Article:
In his decade as a police psychologist in Tochigi, Japan, Shumpei Haginoya worked hundreds of cases, administering polygraph exams, and creating psychological profiles to help identify suspects. Analyzing environmental, geographical, and other factors, Haginoya could determine whether crimes were serial and predict the occupation, gender, and location of possible suspects.
Haginoya, who decided to become a police psychologist as a teenager after watching police investigate a mass murder at a local primary school, was proud that his psychological insights could help break open a case. “Usually, as suspects realized how much information the police knew, they would start to say something. It was easier for my colleagues to conduct interrogation at this point.”
The police psychologist Haginoya discussing the environment of a crime site with an investigator in Japan
But eventually, he became impatient with making a difference just one case at a time. “The number of cases I could solve as a police personnel is limited, but research can overcome that limitation and make an influence over time and space,” he says.
Haginoya’s hopes of making a bigger impact ultimately led him to quit the police force and join NYU Shanghai in 2018 as a post-doctoral fellow in the research lab of Professor of Psychology Pekka Santtila. Now, having completed his fellowship and published four papers, Haginoya will return to Japan in April as a lecturer at Meiji Gakuin University.
Even while on the job in the police force, Haginoya, who holds a PhD in Psychology from Hosei University, continued to pursue his academic interests. In 2017, at an international psychology conference, Haginoya became interested in the research of a graduate student of Santtila’s to improve the interviewing skills of child abuse investigators. “I’ve seen investigators unconsciously manipulating children in interviews,” Haginoya says. “So, I reached out to Pekka and became their collaborator in Japan.” When a postdoc on Santtila’s team became available the following year, Haginoya decided to move to Shanghai to become a full-time researcher. “I realized that was the time when I could make some changes and concentrate on research,” he says. “I also appreciated the international experience at NYU Shanghai which I could never gain at a prefectural police office.”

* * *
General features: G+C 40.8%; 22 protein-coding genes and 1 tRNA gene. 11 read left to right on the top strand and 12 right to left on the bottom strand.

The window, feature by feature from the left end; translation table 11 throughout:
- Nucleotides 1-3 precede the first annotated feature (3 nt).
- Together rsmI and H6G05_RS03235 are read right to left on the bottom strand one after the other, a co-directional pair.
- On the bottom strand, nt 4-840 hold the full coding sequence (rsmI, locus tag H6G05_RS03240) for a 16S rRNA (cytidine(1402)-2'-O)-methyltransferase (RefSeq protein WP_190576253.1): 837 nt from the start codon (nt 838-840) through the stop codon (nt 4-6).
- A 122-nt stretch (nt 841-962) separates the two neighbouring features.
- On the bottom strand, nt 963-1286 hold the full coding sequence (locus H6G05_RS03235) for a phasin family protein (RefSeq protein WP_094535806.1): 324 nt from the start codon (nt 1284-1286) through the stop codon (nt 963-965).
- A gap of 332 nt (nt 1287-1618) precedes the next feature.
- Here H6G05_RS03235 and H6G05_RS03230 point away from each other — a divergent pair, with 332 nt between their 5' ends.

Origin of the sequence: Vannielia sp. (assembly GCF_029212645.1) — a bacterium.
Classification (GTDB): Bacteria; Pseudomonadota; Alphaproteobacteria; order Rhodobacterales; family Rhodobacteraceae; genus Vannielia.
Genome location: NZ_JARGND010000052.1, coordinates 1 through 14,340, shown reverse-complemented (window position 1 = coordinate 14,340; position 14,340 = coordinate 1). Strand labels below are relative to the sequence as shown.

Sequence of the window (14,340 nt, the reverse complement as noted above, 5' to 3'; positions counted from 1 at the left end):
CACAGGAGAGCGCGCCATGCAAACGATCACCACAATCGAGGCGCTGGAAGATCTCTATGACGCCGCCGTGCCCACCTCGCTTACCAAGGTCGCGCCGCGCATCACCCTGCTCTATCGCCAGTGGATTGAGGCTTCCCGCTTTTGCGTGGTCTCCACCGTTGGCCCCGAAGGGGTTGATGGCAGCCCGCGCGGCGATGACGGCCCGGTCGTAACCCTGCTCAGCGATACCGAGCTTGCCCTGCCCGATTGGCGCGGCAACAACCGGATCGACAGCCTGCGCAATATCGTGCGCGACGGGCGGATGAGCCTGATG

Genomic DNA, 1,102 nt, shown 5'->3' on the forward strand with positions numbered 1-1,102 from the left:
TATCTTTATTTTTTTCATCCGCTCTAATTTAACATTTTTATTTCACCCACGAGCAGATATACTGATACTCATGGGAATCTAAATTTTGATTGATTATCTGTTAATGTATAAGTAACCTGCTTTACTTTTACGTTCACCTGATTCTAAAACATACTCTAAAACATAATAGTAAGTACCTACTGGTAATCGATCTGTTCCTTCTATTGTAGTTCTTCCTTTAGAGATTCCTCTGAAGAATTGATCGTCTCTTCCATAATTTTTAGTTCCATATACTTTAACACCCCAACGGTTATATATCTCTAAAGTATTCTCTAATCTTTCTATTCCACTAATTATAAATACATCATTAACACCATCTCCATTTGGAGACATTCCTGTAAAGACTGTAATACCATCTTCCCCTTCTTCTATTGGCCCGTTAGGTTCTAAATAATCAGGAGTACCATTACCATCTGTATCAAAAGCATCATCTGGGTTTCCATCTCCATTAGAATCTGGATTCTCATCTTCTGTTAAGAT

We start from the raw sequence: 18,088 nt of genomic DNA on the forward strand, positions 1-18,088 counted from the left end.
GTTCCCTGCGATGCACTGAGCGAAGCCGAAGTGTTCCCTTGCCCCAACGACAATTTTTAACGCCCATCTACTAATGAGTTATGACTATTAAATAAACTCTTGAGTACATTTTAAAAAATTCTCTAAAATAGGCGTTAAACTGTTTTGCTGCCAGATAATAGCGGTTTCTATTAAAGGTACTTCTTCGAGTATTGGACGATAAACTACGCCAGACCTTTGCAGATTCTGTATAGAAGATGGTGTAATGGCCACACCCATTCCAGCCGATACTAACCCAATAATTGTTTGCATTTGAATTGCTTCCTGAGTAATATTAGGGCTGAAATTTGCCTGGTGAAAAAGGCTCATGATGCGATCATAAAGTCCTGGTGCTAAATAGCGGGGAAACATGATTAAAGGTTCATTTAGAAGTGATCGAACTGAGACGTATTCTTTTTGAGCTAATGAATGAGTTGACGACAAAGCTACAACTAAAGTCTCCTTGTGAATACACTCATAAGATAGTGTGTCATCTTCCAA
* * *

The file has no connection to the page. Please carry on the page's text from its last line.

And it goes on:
Professor Pekka Santtila (left) and Haginoya (right) giving talks at Shanghai Science and Technology Museum in November, 2019
In Shanghai, Haginoya, Santtila, and their colleagues have been developing a training program called Avatar Training that enables child abuse investigators to practice their interview skills with avatars that respond to questions according to the algorithms based on empirical research. In a typical session, an investigator can ask questions to an avatar, and an operator will help encode the questions to the system. Then, the algorithm behind the avatar will provide answers from the answer pool based on the question type and predefined probabilities of each answer. The research team will evaluate whether an investigator has been successful in eliciting accurate information and give feedback on which questions are efficient and which are not.
“Open-ended questions, such as ‘tell me what happened,’ are empirically more effective in eliciting accurate information from children than closed questions,” Haginoya says. “The program aims to encourage and lead the investigators to use more open-ended questions and supportive statements, such as ‘I want to know more about you,’ to facilitate interviews with children.”
Haginoya says that about 70 to 80 police practitioners and clinical psychologists in Japan have been trained by this system so far. The team is currently developing versions in several languages, including Chinese, and working to introduce the program to more police departments in Japan and around the world.
“Shumpei’s experience of working for the police in Japan has been invaluable as he has always brought in that perspective to our discussions. That is, how to make sure we do things in a way that will be practically relevant in the field,” says Santtila. “We’re happy to see our findings being used in practice and helping both the police and the victims.”
As he looks toward his new lecturership at Meiji Gakuin University, Haginoya says he is grateful for the opportunities he’s had at Shanghai to gain teaching experience - he was able to teach sections of the Introduction to Psychology class - and confirm that he made the right choice in leaving policing for an academic career. “It was sometimes hard to make changes or express opinions towards national or global issues while affiliated to a prefectural police office. But as a researcher, I don’t need to limit my area and I can, to some extent, see problems more clearly from an outside perspective,” Haginoya said. “But I’m still hoping to apply my findings to investigation.”
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